The situation is mirrored by the draft Joint Employment Report, which was released as usual at the end of November. This year’s disconnect between the ASGS and the draft Joint Employment Report means that the former was not underpinned by the latter, and that Europe’s priorities for a green, digital, sustainable and inclusive recovery were not guided by in the in-depth analysis of realities on the ground that the Report provides. While the Roma are mentioned a number of times throughout the document, it is exclusively in the context of access to education. While the focus on improving Roma access to quality and inclusive mainstream education is very welcome, particularly as it also refers to obstacles such as severe poverty and housing exclusion, tackling structural problems like persistent poverty or rampant discrimination does not seem to be a concern. The Report also contains no reference to the situation of ethnic minorities or combatting antigypsyism and racism. Read ERGO Network’s full response to the draft Joint Employment Report here.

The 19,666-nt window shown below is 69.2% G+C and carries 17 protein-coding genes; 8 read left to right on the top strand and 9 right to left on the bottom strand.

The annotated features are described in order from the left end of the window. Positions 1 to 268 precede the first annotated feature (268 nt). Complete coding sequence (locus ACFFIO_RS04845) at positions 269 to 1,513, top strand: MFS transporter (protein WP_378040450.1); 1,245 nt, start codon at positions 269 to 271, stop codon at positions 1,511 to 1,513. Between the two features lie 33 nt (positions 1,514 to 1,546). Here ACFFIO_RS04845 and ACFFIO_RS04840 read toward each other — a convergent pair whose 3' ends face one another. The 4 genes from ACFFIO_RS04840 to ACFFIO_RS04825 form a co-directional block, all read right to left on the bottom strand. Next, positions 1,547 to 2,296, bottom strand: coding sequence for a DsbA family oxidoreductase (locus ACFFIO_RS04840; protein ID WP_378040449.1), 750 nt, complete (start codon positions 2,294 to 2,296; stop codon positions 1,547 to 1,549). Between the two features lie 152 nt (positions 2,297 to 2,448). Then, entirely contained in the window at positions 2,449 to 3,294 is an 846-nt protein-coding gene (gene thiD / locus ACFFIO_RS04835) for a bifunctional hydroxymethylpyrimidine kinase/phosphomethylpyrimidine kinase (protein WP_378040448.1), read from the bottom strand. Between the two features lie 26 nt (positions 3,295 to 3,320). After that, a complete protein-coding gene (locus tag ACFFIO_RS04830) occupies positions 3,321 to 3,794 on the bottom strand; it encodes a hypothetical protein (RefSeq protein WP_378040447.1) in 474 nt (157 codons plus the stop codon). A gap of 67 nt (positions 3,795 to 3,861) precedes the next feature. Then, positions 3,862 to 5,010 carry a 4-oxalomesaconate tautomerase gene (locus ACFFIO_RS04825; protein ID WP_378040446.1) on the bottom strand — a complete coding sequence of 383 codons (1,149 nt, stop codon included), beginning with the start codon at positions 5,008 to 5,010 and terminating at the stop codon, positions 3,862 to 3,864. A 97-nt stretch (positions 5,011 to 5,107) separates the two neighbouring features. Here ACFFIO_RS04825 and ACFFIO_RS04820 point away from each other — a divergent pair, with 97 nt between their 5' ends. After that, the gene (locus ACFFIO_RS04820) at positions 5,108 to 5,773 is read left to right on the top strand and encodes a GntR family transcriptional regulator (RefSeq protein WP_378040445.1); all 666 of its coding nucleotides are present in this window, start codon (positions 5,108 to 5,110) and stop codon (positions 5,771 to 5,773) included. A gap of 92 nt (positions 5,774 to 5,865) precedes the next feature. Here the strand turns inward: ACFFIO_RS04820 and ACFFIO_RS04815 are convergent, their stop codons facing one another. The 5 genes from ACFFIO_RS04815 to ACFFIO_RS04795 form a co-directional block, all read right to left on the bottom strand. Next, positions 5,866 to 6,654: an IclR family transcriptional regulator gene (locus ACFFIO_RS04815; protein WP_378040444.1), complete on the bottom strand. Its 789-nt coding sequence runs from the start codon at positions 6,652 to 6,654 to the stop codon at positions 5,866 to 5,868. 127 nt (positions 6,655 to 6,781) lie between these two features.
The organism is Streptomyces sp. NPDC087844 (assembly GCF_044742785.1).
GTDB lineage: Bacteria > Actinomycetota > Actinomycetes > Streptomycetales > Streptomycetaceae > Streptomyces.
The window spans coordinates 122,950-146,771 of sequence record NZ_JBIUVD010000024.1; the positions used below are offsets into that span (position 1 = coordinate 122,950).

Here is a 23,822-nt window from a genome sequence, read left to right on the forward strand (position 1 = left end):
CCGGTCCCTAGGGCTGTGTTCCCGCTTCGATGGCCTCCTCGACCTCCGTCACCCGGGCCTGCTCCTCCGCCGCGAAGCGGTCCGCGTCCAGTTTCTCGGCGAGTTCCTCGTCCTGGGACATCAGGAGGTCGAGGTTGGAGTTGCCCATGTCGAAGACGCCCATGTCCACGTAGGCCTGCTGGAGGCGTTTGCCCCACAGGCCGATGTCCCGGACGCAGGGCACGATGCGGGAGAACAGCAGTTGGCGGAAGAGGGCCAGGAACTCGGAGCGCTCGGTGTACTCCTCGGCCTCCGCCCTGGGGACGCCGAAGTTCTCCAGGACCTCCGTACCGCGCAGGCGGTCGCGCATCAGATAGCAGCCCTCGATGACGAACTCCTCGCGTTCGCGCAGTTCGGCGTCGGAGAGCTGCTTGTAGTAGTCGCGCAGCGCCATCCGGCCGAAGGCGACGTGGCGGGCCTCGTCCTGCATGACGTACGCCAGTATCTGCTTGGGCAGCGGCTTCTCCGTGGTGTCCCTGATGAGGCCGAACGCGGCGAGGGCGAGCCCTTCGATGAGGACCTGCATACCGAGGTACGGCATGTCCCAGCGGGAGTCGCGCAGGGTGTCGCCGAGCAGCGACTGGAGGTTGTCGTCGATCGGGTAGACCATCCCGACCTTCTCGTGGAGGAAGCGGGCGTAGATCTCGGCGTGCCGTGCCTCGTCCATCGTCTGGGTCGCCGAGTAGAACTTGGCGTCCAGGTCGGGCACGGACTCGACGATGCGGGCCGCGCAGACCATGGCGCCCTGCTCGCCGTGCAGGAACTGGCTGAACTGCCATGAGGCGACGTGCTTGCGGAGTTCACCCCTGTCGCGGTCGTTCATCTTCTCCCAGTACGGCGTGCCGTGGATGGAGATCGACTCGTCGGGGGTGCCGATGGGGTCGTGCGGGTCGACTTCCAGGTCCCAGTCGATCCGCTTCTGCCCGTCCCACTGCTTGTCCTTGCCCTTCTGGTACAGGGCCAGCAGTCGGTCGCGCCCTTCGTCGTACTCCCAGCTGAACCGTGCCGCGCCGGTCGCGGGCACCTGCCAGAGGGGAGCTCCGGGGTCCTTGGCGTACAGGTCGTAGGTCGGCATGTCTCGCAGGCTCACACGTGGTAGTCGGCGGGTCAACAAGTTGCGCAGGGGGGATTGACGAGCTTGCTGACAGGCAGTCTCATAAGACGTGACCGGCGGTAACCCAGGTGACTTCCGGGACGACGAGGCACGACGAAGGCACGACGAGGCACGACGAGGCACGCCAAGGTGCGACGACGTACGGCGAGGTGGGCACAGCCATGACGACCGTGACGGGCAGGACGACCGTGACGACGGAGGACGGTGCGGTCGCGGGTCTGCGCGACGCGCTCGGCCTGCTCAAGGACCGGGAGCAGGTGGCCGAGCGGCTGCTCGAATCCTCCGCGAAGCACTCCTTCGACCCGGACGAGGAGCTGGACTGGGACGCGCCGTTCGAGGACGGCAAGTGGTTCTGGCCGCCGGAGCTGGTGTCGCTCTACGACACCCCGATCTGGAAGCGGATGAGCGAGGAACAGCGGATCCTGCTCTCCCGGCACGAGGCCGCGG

Based on the extensive work carried out by the ERGO Network to include a Roma perspective on the European Semester and other social and economic inclusion strategies at EU level, we secured a meeting with the Cabinet of Nicolas Schmit, European Commissioner for Jobs and Social Rights. The exchange, attended from the Commission side by Policy Advisors Christoph Nerlich and Anouk Faber, focused on how to create positive synergies between the EU Roma Strategic Framework and the European Green Deal, the European Pillar of Social Rights, and the Multi-Annual Financial Framework 2021-2027. It also touched upon other social policy topics that ERGO Network is working on, and which fall under the purview of DG Employment, such as the the Youth Guarantee, Child Guarantee, the impact of the Covid-19 pandemic, as well as social economy and minimum income.